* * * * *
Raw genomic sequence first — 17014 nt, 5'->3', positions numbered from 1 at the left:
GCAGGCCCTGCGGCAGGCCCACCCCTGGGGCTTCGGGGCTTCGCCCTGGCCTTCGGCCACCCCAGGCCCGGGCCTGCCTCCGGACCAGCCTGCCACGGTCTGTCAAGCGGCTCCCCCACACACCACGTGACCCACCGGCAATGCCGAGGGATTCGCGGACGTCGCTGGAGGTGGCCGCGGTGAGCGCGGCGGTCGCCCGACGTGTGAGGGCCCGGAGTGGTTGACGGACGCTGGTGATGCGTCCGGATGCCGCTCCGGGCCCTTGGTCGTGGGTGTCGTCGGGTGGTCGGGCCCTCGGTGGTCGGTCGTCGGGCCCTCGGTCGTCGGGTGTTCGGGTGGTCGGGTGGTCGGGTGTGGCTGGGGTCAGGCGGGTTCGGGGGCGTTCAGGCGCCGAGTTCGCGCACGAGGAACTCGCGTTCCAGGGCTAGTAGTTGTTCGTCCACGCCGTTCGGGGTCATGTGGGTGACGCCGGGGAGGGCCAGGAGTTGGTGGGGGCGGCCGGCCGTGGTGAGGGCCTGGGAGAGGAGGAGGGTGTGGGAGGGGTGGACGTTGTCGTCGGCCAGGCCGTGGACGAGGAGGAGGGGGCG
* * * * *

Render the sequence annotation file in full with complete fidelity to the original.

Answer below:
Raw genomic sequence first — 17014 nt, 5'->3', positions numbered from 1 at the left:
GCAGGCCCTGCGGCAGGCCCACCCCTGGGGCTTCGGGGCTTCGCCCTGGCCTTCGGCCACCCCAGGCCCGGGCCTGCCTCCGGACCAGCCTGCCACGGTCTGTCAAGCGGCTCCCCCACACACCACGTGACCCACCGGCAATGCCGAGGGATTCGCGGACGTCGCTGGAGGTGGCCGCGGTGAGCGCGGCGGTCGCCCGACGTGTGAGGGCCCGGAGTGGTTGACGGACGCTGGTGATGCGTCCGGATGCCGCTCCGGGCCCTTGGTCGTGGGTGTCGTCGGGTGGTCGGGCCCTCGGTGGTCGGTCGTCGGGCCCTCGGTCGTCGGGTGTTCGGGTGGTCGGGTGGTCGGGTGTGGCTGGGGTCAGGCGGGTTCGGGGGCGTTCAGGCGCCGAGTTCGCGCACGAGGAACTCGCGTTCCAGGGCTAGTAGTTGTTCGTCCACGCCGTTCGGGGTCATGTGGGTGACGCCGGGGAGGGCCAGGAGTTGGTGGGGGCGGCCGGCCGTGGTGAGGGCCTGGGAGAGGAGGAGGGTGTGGGAGGGGTGGACGTTGTCGTCGGCCAGGCCGTGGACGAGGAGGAGGGGGCG